On a 7-4 vote, the Maryland Senate Judicial Proceedings Committee agreed to send a bill legalizing same-sex marriage to the Senate floor. The full chamber is expected to debate the measure the week of Feb. 21, with the Maryland Catholic Conference (MCC) projecting a final vote to take place Feb. 28.
In a written statement released after the Feb. 17 committee vote, the MCC said the measure (Senate Bill 116) would “redefine marriage in our state and drastically alter a social institution that derives from our human nature as men and women.”
The MCC said that although the committee added limited religious exemption amendments, the bill continues to provide no protections for an individual’s religious freedoms, “such as those of a clerk forced to issue a marriage license to a same-sex couple.”
“More importantly,” the statement said, “our fundamental concern about redefining marriage is for the sake of our whole society, and particularly for children and their elemental desire to know and ideally to be raised and loved by their biological mother and father.”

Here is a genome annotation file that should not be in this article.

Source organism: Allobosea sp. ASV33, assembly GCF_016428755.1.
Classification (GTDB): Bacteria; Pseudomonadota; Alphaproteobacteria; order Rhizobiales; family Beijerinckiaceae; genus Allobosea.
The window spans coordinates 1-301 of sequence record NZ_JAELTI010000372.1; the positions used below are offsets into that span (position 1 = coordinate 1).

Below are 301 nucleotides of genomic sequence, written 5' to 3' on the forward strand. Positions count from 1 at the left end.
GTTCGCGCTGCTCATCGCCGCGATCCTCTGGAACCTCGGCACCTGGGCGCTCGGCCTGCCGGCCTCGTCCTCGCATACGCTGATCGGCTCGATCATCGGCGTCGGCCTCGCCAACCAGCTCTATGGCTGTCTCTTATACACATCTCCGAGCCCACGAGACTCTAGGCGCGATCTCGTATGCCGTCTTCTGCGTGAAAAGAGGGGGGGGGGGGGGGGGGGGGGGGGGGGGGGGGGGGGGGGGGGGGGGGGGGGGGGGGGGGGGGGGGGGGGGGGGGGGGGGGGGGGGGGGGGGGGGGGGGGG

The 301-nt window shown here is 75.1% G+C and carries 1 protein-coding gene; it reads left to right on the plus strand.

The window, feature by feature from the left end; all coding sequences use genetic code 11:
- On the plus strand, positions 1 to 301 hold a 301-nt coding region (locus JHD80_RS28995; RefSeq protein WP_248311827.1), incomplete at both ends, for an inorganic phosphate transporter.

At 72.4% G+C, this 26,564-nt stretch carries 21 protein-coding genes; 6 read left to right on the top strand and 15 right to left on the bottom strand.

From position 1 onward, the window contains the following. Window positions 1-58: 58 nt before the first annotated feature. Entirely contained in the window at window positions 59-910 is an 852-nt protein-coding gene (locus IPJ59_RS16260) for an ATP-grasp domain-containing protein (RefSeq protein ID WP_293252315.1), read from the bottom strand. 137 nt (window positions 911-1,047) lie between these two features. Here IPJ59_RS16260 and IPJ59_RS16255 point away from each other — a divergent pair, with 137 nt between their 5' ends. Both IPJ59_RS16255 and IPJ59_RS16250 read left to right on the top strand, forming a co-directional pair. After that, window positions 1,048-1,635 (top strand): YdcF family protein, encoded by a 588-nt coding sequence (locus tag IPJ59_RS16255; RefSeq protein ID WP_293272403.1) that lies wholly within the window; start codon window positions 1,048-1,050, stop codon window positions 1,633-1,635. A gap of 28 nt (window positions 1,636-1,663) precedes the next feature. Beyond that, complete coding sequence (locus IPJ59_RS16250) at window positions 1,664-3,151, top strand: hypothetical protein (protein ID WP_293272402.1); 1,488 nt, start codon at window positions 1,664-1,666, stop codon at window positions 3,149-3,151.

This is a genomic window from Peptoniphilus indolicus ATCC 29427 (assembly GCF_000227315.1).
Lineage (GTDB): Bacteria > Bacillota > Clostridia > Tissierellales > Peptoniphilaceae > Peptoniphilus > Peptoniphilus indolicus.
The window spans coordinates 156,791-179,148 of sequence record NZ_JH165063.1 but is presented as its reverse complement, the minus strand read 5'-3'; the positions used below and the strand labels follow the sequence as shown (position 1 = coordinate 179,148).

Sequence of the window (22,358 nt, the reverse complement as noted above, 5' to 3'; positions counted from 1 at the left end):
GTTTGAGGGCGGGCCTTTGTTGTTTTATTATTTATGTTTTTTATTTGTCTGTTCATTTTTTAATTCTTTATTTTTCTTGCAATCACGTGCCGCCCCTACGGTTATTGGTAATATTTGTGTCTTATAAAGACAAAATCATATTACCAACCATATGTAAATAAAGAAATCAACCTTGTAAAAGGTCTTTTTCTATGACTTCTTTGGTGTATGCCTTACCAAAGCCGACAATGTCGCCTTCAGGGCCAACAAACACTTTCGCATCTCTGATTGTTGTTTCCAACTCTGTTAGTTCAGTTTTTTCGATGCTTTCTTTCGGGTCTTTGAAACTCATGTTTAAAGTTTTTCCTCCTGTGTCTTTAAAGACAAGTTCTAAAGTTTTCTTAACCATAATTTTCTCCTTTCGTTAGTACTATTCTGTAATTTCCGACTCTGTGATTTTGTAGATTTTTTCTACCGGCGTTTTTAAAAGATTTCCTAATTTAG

The MCC said that “stripping marriage of its unique connection to parenthood erases from law the right of a child to a mother and father and ignores an essential question of why government favors marriage between one man and one woman over all other relationships.”
Catholic leaders have taken a strong stance against same-sex marriage and Archbishop Edwin F. O’Brien has repeatedly called on Catholic voters to contact their lawmakers on the issue.
An intense debate is expected in the Senate, where the bill is one vote short of approval. There are only a handful of senators who have not stated their position on the issue.
If the measure is approved in the Senate and wins support in the House of Delegates, Gov. Martin J. O’Malley has promised to sign it into law.